Pretty well done exactly what you have done, but made out of some glass sheets we had laying around. Glued it in, made a lid with a bung. Filled with sea water the first day to see if it worked, and made sure there where no leaks. 5 or 6 years later, still has the same water in it, working well.
    cheers
    Rob
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  10. #10

    Re: Best way to build an in hull transducer wetbox

    Quote Originally Posted by boatrower View Post
    I would use some high density foam if I was you that way it will never rot even if it does get wet
    That's proper marine ply left over from a transom rebuild so by the time I epoxy the box together and coat all the exposed surfaces it will be fine. Should be right to take a few knocks too.

  11. #11

    Re: Best way to build an in hull transducer wetbox

    Quote Originally Posted by rtp1984 View Post
    Hey Hi Craig. I mounted my P66 in a home made wet box.
    Pretty well done exactly what you have done, but made out of some glass sheets we had laying around. Glued it in, made a lid with a bung. Filled with sea water the first day to see if it worked, and made sure there where no leaks. 5 or 6 years later, still has the same water in it, working well.
    cheers
    Rob
    Looks bloody good mate. Very neat. Not sure about a flush mount bung or putting it up a bit higher in the end of a poly pipe to allow any entrapped air a place to escape to and be easily removed. Can't decide between water and prop. coolant. Bit worried about stuff growing in water but if yours is working away happily, plus lots of other blokes just using water it might be the way to go.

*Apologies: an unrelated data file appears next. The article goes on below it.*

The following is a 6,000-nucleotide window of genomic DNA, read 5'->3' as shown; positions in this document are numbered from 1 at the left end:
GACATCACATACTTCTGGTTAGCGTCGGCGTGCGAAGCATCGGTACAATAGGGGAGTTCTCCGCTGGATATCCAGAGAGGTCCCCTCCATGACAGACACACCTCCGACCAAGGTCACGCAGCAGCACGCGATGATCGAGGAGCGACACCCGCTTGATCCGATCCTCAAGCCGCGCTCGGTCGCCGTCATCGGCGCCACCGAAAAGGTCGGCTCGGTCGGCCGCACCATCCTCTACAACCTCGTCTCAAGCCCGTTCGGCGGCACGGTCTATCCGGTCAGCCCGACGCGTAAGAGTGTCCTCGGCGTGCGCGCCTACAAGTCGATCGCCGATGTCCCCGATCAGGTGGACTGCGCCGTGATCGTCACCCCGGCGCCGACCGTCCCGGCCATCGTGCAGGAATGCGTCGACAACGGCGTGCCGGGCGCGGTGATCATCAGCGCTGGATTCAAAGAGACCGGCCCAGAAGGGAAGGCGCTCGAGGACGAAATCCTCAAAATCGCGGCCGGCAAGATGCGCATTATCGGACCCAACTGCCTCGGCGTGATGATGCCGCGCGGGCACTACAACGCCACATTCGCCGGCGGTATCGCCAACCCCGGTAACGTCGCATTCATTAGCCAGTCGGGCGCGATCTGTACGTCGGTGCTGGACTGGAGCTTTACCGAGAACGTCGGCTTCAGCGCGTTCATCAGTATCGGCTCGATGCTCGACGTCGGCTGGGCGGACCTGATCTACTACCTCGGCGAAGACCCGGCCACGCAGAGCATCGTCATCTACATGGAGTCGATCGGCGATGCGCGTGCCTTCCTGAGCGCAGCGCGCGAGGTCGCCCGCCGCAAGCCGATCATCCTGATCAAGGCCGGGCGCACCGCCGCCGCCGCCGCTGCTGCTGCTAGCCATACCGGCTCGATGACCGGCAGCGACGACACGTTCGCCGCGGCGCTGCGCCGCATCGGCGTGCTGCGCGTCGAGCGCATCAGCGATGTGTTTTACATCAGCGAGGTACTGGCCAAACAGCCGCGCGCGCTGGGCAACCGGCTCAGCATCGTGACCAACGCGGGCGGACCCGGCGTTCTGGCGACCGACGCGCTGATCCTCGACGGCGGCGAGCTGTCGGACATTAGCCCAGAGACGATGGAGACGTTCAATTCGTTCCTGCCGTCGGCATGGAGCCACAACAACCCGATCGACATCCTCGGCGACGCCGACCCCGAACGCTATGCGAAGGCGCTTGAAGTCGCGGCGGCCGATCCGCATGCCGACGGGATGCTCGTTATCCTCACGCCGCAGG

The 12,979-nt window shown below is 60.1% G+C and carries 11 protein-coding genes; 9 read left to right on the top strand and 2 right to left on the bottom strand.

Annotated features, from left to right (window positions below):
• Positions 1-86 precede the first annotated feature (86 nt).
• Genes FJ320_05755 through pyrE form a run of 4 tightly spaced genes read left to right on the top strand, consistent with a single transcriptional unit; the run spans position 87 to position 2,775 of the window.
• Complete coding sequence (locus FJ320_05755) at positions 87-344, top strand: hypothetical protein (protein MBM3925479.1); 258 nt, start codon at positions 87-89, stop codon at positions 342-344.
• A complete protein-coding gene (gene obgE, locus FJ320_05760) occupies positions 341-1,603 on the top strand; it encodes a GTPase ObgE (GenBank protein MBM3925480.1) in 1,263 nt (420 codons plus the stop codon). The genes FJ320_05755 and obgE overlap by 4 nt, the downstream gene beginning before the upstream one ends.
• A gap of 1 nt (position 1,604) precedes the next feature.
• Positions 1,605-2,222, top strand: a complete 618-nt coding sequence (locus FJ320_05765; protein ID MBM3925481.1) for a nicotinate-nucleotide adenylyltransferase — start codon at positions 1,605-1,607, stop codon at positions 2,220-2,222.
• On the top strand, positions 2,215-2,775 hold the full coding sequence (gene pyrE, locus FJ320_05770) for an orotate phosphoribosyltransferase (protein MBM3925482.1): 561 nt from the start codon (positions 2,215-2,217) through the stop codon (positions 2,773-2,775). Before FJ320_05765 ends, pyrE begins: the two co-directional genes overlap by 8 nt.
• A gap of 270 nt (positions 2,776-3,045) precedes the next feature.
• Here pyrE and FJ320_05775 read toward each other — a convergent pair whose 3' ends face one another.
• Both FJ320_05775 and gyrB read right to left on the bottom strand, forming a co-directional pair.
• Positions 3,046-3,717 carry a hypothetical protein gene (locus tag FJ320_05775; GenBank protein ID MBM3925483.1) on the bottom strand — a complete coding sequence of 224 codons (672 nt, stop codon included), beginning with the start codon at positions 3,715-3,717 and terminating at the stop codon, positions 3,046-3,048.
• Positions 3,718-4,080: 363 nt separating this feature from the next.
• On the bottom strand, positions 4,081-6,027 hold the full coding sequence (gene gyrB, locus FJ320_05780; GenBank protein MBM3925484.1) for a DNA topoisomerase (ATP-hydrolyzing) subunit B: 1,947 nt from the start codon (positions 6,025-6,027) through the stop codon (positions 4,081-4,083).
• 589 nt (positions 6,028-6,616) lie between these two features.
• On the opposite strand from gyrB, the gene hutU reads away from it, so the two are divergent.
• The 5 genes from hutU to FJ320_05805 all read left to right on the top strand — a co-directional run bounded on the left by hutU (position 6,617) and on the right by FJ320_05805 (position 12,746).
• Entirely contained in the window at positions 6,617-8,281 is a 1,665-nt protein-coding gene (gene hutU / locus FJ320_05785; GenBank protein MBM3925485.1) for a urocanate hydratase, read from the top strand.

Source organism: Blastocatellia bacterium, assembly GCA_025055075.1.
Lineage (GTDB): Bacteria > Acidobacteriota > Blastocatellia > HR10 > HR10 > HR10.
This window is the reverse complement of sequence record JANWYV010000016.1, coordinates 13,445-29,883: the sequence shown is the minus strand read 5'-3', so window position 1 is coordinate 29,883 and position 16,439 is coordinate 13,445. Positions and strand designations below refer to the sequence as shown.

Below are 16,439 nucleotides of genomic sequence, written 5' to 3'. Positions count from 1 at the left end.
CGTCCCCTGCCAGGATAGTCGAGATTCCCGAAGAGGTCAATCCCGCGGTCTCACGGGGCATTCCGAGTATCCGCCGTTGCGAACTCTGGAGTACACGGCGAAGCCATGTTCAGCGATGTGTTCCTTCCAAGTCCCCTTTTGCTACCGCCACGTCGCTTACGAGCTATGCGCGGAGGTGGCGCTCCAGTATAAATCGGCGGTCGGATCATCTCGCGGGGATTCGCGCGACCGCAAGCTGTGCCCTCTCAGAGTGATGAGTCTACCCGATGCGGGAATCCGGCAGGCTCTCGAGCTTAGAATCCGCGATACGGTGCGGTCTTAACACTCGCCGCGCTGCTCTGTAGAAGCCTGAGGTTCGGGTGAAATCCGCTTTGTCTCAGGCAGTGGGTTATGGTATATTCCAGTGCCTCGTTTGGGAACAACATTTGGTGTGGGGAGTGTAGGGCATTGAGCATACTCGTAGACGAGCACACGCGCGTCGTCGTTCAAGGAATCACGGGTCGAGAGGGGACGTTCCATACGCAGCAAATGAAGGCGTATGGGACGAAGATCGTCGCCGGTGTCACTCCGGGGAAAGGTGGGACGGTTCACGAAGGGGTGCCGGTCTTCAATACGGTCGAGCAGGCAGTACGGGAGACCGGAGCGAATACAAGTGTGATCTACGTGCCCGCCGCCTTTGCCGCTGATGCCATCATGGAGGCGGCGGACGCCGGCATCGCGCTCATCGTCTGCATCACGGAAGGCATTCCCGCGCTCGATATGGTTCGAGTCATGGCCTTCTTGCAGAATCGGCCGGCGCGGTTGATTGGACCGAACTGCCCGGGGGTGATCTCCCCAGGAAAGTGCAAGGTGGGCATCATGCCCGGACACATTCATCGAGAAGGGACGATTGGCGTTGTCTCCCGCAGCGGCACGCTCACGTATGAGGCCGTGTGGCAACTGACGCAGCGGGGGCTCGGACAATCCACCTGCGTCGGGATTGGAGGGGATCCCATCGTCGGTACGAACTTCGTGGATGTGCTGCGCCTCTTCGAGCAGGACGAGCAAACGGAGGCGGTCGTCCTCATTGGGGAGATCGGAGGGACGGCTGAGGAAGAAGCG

12. #12

    Re: Best way to build an in hull transducer wetbox

    for a quick and adjustable solution.
    square poly gutter pipe use a flange stick it to the floor and screw the trans to the front edge use a level to get the angle spot on fill with auto trans fluid and sticka an end cap on top ........eazy mate.

    BigE

  13. #13

    Re: Best way to build an in hull transducer wetbox

    Quote Originally Posted by BigE View Post
    for a quick and adjustable solution.
    square poly gutter pipe use a flange stick it to the floor and screw the trans to the front edge use a level to get the angle spot on fill with auto trans fluid and sticka an end cap on top ........eazy mate.

    BigE
    Considered the poly but was too stupid to think about using square section so put it in the too hard basket! You still running one in hull?

  14. #14

    Re: Best way to build an in hull transducer wetbox

    Quote Originally Posted by CT View Post
    Considered the poly but was too stupid to think about using square section so put it in the too hard basket! You still running one in hull?
    Nah new boat has a TM260 and a side view trans,,,, Square poly and flange is an easy fix nice an flat to the floor and the trans just screws to the poly and you can play with the angle until you get a consistent good return on the screen. can't remember who advised trans fluid but it worked well.

  15. #15

    Re: Best way to build an in hull transducer wetbox

    And to wrap the thread up. It's in. It works. I'm happy. Clean reads at speed. That shot is 36 kph.